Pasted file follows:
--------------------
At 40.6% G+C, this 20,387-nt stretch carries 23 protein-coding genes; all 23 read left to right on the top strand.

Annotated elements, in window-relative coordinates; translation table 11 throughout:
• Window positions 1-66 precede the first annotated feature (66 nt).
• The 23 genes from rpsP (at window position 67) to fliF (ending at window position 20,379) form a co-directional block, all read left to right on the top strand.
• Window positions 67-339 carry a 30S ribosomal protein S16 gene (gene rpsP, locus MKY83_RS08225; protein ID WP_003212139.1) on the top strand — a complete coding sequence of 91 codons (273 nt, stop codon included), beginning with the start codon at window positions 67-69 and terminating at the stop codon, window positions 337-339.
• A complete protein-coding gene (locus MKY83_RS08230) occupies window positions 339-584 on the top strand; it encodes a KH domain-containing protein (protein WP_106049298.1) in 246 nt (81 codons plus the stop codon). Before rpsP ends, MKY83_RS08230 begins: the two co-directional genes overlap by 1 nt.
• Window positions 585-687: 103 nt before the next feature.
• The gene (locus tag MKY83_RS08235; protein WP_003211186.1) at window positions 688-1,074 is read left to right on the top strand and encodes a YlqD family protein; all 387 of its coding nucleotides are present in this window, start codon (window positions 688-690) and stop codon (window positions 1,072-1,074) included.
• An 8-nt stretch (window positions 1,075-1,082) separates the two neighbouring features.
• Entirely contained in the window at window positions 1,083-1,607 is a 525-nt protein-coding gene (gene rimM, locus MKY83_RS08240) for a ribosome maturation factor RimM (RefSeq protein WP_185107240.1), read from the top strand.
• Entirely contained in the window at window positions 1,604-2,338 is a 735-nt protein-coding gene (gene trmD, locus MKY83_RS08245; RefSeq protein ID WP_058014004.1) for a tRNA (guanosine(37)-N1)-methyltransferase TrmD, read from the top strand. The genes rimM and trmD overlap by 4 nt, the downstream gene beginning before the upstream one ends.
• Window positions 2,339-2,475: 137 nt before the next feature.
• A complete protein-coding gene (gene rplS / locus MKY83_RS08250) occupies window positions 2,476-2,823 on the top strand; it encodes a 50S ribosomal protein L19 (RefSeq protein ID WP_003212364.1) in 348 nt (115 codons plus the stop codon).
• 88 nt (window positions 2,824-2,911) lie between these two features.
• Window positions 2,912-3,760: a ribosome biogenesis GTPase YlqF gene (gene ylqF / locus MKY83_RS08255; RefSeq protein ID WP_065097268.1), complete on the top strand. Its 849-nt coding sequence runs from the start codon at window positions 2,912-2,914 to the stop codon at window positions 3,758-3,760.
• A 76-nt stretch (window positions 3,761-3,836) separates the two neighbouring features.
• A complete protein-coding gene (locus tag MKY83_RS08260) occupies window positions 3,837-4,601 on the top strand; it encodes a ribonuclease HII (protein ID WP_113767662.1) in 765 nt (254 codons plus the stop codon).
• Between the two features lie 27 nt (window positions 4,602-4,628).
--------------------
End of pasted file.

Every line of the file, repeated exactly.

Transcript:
At 40.6% G+C, this 20,387-nt stretch carries 23 protein-coding genes; all 23 read left to right on the top strand.

Annotated elements, in window-relative coordinates; translation table 11 throughout:
• Window positions 1-66 precede the first annotated feature (66 nt).
• The 23 genes from rpsP (at window position 67) to fliF (ending at window position 20,379) form a co-directional block, all read left to right on the top strand.
• Window positions 67-339 carry a 30S ribosomal protein S16 gene (gene rpsP, locus MKY83_RS08225; protein ID WP_003212139.1) on the top strand — a complete coding sequence of 91 codons (273 nt, stop codon included), beginning with the start codon at window positions 67-69 and terminating at the stop codon, window positions 337-339.
• A complete protein-coding gene (locus MKY83_RS08230) occupies window positions 339-584 on the top strand; it encodes a KH domain-containing protein (protein WP_106049298.1) in 246 nt (81 codons plus the stop codon). Before rpsP ends, MKY83_RS08230 begins: the two co-directional genes overlap by 1 nt.
• Window positions 585-687: 103 nt before the next feature.
• The gene (locus tag MKY83_RS08235; protein WP_003211186.1) at window positions 688-1,074 is read left to right on the top strand and encodes a YlqD family protein; all 387 of its coding nucleotides are present in this window, start codon (window positions 688-690) and stop codon (window positions 1,072-1,074) included.
• An 8-nt stretch (window positions 1,075-1,082) separates the two neighbouring features.
• Entirely contained in the window at window positions 1,083-1,607 is a 525-nt protein-coding gene (gene rimM, locus MKY83_RS08240) for a ribosome maturation factor RimM (RefSeq protein WP_185107240.1), read from the top strand.
• Entirely contained in the window at window positions 1,604-2,338 is a 735-nt protein-coding gene (gene trmD, locus MKY83_RS08245; RefSeq protein ID WP_058014004.1) for a tRNA (guanosine(37)-N1)-methyltransferase TrmD, read from the top strand. The genes rimM and trmD overlap by 4 nt, the downstream gene beginning before the upstream one ends.
• Window positions 2,339-2,475: 137 nt before the next feature.
• A complete protein-coding gene (gene rplS / locus MKY83_RS08250) occupies window positions 2,476-2,823 on the top strand; it encodes a 50S ribosomal protein L19 (RefSeq protein ID WP_003212364.1) in 348 nt (115 codons plus the stop codon).
• 88 nt (window positions 2,824-2,911) lie between these two features.
• Window positions 2,912-3,760: a ribosome biogenesis GTPase YlqF gene (gene ylqF / locus MKY83_RS08255; RefSeq protein ID WP_065097268.1), complete on the top strand. Its 849-nt coding sequence runs from the start codon at window positions 2,912-2,914 to the stop codon at window positions 3,758-3,760.
• A 76-nt stretch (window positions 3,761-3,836) separates the two neighbouring features.
• A complete protein-coding gene (locus tag MKY83_RS08260) occupies window positions 3,837-4,601 on the top strand; it encodes a ribonuclease HII (protein ID WP_113767662.1) in 765 nt (254 codons plus the stop codon).
• Between the two features lie 27 nt (window positions 4,602-4,628).